weeding: how i did it

Weeding has been getting a lot of attention in library circles of late (or, er, in the library circles I hang out in, which is pretty much the LSW room on FriendFeed). The discussion comes from a story that revealed a major weeding project was underway at the Urbana Free Library and that it was being done hastily and without much librarian supervision.

Read the original story, a followup, and some statements from librarians for more information, but the gist of it is that the director wanted to get a major weeding project done quickly before a new RFID system was put in, and so she decided all the nonfiction older than ten years should be targeted, and librarians were to look only at lists when deciding what to keep, not take time to peruse the shelves. Oh, and much of this was done with temporary employees while the person in charge of the collection was on vacation. The result was that huge swaths of the nonfiction collection were reduced by 50-75%.

At best, this is what we call a major snafu; at worst, it’s a travesty of management, planning, and community relations. I lean toward the latter view, but I respect that, as they say in The Big Lebowski, new shit may come to light.

In the meantime, though, I wanted to talk a little about how to do major weeding in a more thoughtful way and about. As it happens, in my eight years in the library profession, I’ve been involved in three major weeding projects. They’ve varied in size and scope, but in every case, they represented a collection that had barely been touched in a decade or more. In my current job, I’m in the final stages of weeding the mystery and fiction collections. Here, then, is a bit about how I did it and what I’ve learned along the way.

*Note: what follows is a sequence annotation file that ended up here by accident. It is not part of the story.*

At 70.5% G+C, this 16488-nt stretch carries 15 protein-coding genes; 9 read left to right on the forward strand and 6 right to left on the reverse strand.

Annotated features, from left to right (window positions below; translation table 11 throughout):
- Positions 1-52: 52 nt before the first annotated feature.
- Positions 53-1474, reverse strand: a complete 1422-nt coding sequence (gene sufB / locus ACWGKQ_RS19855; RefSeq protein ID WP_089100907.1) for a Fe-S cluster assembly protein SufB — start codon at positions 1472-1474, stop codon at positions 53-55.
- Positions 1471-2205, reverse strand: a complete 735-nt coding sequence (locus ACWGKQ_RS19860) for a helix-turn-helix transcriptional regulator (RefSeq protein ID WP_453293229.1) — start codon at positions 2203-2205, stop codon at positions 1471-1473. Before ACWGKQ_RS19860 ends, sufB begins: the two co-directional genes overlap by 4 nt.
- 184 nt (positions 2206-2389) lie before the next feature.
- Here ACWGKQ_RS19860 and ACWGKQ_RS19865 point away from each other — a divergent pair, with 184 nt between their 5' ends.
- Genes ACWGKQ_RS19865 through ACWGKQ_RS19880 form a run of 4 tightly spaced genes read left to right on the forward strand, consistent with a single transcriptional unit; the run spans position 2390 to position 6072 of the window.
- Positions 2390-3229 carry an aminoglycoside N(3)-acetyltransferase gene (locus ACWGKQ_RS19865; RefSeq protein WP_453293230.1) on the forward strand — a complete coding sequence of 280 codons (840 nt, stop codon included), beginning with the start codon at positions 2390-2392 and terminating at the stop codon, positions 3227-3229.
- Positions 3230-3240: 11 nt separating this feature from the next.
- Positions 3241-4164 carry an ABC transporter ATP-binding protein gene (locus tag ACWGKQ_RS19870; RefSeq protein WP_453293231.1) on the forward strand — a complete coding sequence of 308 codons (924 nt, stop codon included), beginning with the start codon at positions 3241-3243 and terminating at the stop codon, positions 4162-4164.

The First Pass
I started by targeting things had not moved at all in the past decade. I ran a report of everything that hadn’t circulated in ten years and had a volunteer pull the volumes and bring them to me for deletion. I looked at these books only briefly in passing; a handful I retained either because they were the sort of classics I could imagine someone walking in the next day and wanting or because I had an immediate idea for a display that I thought would bring the books new life. Out of 500+ books on the list, I saved perhaps half a dozen.

The Second Pass
The second thing I wanted to do was eliminate old books with low circulation. I ran report for books more than twenty years old with five or fewer circulations. I saved more out of that group — sometimes for the reasons mentioned above; sometimes because they belonged to a series that we had all the other volumes of. In one case, eight out of the ten volumes of a series showed up on the list. The remaining two volumes had circulated only six times, just missing the cutoff, so I weeded them, too. There’s nothing more frustrating than a series that’s missing most of its volumes.

The Third Pass